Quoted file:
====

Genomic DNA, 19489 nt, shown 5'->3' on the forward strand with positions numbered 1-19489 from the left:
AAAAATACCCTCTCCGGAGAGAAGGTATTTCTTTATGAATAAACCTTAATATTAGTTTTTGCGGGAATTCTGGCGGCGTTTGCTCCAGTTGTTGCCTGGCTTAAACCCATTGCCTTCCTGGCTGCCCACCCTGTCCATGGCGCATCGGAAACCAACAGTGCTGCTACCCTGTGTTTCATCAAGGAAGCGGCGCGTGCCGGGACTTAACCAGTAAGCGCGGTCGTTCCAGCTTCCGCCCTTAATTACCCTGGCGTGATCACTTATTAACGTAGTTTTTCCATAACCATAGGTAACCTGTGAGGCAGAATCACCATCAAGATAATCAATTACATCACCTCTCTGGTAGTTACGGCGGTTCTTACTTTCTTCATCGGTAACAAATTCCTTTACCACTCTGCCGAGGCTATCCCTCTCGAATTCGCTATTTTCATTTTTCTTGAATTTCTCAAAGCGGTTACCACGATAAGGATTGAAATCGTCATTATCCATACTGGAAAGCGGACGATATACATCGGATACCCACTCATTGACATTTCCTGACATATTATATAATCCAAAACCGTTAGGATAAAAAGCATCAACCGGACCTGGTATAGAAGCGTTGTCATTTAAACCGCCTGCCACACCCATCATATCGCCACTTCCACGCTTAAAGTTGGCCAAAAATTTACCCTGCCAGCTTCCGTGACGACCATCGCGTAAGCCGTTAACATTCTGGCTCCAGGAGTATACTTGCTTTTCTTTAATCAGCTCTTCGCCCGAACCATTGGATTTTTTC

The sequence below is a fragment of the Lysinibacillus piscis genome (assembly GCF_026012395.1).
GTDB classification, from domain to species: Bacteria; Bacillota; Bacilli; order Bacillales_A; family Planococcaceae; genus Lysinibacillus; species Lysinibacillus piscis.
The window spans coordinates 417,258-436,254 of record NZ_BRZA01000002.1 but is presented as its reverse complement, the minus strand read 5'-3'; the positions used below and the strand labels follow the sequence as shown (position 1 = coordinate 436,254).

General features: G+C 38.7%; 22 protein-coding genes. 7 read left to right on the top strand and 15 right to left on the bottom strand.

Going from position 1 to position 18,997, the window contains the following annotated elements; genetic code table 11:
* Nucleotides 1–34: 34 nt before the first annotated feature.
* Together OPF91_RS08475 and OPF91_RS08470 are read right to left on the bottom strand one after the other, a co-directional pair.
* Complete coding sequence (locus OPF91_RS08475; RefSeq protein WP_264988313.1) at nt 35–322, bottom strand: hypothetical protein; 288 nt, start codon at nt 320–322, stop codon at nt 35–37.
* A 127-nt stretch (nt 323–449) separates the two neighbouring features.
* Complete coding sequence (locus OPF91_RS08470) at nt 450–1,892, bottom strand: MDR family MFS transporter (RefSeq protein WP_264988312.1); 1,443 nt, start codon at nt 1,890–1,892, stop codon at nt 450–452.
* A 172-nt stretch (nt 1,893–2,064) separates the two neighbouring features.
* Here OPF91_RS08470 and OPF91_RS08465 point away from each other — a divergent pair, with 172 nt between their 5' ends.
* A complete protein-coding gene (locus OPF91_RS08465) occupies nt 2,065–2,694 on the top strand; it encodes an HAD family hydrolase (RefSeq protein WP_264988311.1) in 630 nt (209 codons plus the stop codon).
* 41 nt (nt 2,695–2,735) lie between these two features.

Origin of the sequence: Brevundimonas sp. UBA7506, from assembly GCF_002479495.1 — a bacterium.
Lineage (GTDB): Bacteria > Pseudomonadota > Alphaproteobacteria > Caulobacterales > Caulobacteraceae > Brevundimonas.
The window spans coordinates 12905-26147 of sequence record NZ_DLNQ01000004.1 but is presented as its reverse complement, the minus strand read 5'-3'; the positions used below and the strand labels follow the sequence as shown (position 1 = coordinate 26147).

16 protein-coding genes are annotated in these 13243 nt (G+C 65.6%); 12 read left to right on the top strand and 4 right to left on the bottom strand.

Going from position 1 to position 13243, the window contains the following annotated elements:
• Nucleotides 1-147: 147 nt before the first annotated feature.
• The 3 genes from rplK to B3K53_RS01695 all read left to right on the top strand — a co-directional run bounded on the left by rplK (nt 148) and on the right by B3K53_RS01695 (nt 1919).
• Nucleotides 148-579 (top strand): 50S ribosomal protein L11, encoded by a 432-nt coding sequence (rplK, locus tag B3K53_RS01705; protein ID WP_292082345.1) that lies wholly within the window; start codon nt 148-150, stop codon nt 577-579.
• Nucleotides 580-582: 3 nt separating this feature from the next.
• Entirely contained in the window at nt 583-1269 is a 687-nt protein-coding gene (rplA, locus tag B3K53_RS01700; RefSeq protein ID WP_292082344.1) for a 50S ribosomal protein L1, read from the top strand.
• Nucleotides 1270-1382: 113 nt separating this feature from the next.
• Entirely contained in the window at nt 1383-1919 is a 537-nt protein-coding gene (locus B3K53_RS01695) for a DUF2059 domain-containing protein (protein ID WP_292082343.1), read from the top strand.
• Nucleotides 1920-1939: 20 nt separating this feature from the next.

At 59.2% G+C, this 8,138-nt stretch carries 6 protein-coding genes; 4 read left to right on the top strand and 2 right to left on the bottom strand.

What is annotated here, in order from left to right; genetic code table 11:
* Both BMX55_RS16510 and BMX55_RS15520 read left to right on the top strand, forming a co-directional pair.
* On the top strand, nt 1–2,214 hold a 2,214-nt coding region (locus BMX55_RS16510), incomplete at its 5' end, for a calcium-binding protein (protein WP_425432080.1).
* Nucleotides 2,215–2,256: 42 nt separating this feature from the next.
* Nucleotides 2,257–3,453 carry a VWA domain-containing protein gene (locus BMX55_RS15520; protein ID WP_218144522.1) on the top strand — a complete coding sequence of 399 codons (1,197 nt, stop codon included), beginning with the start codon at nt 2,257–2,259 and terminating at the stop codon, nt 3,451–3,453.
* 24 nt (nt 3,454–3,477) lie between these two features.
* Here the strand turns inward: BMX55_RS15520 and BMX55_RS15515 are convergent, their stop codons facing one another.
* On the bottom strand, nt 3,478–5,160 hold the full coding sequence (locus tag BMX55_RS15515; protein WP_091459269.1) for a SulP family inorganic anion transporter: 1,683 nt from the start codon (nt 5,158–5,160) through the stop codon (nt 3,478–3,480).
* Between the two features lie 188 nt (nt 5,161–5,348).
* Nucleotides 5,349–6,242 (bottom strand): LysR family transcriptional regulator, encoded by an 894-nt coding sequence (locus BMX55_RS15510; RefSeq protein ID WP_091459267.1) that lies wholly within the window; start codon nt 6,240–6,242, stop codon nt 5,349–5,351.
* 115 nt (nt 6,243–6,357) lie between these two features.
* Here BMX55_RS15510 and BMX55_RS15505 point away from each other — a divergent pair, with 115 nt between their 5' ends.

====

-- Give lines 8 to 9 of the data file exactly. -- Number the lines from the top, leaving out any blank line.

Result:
* Nucleotides 1–34: 34 nt before the first annotated feature.
* Together OPF91_RS08475 and OPF91_RS08470 are read right to left on the bottom strand one after the other, a co-directional pair.